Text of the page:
The CDC says that the variant first identified in the United Kingdom has been responsible for 40 of North Carolina’s COVID-19 cases, and the variant first identified in South Africa was responsible for three of the state’s cases. The CDC says that these variants are more easily spread, and that the variant identified in the United Kingdom likely makes people sicker.

The increased pace of vaccinations in the country has slowed the spread of variants.

“The more people get vaccinated, the fewer opportunities there are for the virus to spread,” McClellan said. That means the virus doesn’t get a chance to create more copies of itself and there are fewer opportunities for variants to emerge.

North Carolina has seen a big decline in new COVID-19 cases since peaks in December and January, though the numbers of new cases reported daily has started to level off. COVID-19 hospitalizations dipped below 1,000 this week for the first time in months.

Gov. Roy Cooper said this week that he anticipated that every adult in the state would be eligible to receive COVID-19 vaccinations by early May.

The country will need to continue to monitor for variants and determine whether they respond to vaccines, and whether people infected with those variants respond to therapies, McClellan said.

“I do think we’re going to have to be vigilant for a while,” he said.

 

One year later: UNC health experts reflect on ‘shining examples’ and moving past the pandemic

Today marks exactly one year since the first COVID-19 patient was identified in North Carolina.

An invisible virus no one had ever heard of 12 month ago has registered more than 865,000 cases and stolen 11,363 lives.

Dr. Wesley Burks

Dr. Wesley Burks, the CEO of UNC Health and Dean of the UNC School of Medicine, said Wednesday’s anniversary was a time to reflect on the hard work, the fear, and the sense of purpose borne out of the pandemic.

“We weren’t sure what was going to happen. We definitely didn’t think we’d still be here today talking about it, ” confided Burks.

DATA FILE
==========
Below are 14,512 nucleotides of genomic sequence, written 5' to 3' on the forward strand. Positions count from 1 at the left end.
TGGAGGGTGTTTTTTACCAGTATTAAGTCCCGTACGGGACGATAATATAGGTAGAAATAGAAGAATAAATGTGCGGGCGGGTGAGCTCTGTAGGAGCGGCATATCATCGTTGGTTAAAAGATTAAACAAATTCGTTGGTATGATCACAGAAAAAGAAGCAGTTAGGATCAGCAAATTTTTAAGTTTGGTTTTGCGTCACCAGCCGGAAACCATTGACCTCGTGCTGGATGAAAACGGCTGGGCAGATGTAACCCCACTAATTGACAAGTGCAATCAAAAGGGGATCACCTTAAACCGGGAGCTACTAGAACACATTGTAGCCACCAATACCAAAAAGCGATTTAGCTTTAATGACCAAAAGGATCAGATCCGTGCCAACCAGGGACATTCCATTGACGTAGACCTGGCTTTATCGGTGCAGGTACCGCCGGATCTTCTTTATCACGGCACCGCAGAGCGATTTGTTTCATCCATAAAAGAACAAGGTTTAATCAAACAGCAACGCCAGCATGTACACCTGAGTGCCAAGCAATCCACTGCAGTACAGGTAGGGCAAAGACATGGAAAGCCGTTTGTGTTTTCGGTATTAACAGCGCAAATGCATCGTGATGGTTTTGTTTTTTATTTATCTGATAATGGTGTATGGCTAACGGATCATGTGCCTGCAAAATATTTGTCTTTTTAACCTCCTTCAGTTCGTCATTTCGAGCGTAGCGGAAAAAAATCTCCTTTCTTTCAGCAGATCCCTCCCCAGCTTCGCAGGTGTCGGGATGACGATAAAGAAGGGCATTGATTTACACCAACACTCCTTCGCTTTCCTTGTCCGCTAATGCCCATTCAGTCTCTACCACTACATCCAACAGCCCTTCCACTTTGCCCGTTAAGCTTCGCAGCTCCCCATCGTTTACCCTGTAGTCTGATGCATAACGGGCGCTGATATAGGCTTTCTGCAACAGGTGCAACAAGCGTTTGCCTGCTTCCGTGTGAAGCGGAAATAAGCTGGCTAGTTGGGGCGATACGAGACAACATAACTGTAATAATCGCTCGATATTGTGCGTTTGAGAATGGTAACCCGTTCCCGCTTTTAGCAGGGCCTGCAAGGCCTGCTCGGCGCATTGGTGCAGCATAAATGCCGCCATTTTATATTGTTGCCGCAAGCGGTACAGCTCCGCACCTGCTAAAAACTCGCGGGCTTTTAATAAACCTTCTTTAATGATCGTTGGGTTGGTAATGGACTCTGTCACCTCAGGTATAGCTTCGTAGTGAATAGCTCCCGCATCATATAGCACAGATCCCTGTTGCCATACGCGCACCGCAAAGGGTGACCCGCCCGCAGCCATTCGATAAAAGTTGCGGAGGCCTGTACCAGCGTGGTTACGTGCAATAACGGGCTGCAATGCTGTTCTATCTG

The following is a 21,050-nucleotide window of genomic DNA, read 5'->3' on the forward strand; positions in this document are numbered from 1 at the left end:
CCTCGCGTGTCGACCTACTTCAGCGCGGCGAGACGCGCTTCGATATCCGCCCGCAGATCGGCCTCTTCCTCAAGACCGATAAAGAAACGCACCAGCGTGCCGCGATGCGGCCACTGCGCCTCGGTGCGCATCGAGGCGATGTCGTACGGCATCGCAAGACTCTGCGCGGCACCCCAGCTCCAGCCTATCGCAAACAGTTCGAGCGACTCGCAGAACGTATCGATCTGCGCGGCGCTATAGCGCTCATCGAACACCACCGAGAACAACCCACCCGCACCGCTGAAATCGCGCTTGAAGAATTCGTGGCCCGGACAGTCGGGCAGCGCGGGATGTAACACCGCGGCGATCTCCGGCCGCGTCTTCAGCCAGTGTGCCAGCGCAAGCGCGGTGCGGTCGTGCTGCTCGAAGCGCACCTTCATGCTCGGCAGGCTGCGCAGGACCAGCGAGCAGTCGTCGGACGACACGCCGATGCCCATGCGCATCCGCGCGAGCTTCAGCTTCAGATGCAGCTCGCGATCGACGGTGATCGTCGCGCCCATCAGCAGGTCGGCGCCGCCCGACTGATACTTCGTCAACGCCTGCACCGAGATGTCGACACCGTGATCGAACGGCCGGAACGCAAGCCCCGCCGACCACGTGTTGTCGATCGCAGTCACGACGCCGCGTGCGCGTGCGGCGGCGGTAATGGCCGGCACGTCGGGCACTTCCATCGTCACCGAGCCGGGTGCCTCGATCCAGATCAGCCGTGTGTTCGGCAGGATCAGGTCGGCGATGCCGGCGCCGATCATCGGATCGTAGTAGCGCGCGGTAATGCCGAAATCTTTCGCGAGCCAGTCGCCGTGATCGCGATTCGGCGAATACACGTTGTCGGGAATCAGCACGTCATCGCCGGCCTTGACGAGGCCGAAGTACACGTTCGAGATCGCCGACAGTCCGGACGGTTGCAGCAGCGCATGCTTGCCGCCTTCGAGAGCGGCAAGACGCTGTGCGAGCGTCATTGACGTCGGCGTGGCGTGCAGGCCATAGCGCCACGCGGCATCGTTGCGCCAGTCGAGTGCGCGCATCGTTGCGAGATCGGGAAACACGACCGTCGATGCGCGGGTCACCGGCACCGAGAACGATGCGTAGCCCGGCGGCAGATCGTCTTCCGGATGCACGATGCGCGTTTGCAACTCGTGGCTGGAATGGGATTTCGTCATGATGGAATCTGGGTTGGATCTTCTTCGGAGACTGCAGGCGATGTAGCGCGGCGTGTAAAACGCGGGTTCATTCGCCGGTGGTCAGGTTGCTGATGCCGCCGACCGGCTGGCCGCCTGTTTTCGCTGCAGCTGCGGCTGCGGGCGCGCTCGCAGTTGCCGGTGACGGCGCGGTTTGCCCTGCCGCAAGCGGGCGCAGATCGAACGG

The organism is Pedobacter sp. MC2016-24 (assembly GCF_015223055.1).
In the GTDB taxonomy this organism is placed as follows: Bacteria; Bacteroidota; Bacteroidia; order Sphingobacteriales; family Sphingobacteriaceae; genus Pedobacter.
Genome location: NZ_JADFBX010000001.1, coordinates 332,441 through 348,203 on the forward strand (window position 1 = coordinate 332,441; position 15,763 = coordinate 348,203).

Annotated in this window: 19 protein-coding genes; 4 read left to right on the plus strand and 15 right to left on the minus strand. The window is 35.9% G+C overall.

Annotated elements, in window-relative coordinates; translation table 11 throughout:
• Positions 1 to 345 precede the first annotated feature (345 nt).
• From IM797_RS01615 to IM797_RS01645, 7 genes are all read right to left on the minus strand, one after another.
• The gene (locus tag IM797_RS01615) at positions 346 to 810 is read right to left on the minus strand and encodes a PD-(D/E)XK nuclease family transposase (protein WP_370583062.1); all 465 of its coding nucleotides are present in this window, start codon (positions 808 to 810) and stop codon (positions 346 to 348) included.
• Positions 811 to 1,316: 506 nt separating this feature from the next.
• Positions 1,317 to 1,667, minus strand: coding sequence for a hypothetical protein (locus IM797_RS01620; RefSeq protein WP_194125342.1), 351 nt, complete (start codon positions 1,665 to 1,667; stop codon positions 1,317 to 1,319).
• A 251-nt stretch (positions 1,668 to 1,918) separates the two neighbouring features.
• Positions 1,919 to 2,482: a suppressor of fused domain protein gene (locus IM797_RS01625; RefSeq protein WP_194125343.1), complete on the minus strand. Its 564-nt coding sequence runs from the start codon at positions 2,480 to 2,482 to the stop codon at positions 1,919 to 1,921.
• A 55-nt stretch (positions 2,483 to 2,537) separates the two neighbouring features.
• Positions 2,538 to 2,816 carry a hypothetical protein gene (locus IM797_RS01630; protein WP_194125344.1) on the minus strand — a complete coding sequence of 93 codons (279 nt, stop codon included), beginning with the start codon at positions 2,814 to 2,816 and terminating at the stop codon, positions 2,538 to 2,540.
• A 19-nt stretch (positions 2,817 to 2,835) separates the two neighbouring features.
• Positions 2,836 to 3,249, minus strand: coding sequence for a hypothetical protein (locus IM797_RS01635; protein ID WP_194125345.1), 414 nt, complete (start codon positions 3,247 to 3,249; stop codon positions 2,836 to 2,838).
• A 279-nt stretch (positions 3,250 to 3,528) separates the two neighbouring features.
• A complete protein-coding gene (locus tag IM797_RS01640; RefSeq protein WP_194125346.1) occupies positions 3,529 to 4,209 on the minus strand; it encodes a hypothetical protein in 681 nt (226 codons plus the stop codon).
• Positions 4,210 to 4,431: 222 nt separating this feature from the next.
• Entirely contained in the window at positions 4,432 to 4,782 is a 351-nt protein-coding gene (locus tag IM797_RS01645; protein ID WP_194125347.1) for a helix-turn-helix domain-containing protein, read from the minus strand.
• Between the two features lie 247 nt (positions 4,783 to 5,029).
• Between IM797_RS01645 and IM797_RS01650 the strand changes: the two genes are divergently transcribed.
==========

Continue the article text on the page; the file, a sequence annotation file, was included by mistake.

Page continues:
“But through all of this work, we are different – both collectively and personally.”

Dr. Alexa Mieses Malchuk, an assistant professor in the UNC Department of Family Medicine, said the COVID crisis underscored for her the struggle many marginalized communities face.

“What this COVID pandemic has done has shone a spotlight on health inequities that have existed in this country for decades,” explained Dr. Malchuk. “But it is the first time a global illness has brought these things to the forefront and grabbed everyone’s attention.”

Dr. Alexa Mieses Malchuk

Malchuk says she is now using her position as a woman and a person of color, who grew up in a lower socioeconomic background, to educate her patients about COVID and encourage them to get vaccinated.

Dr. Samantha Meltzer-Brody, chair of UNC’s Department of Psychiatry, said her takeaway
over the last 12 months was the promise and impact of tele-psychiatry in reaching those in crisis.

“We are now able to provide mental health care broadly across the state, to reach people in ways never [seen] before,” Meltzer-Brody said.

“Collectively we are able to take care of behavioral health needs much earlier, with experts, to hopefully decrease suffering and prevent long-lasting damage.”

Dr. Melissa Miller, director of UNC’s Clinical Molecular Microbiology lab, shared her concerns for the toll this has taken on her own colleagues.

Dr. Melissa Miller

Not only did they play a leading national role in developing accurate COVID-19 testing, they have conducted more than 250,000 tests.

“For the first time people are really seeing what the lab does, and how important to patient care laboratory tests are,” Miller shared.

“It’s with great sadnesss and pain that I look back at what we’ve been through in the last year, but also with hope that we have in front of us going forward.”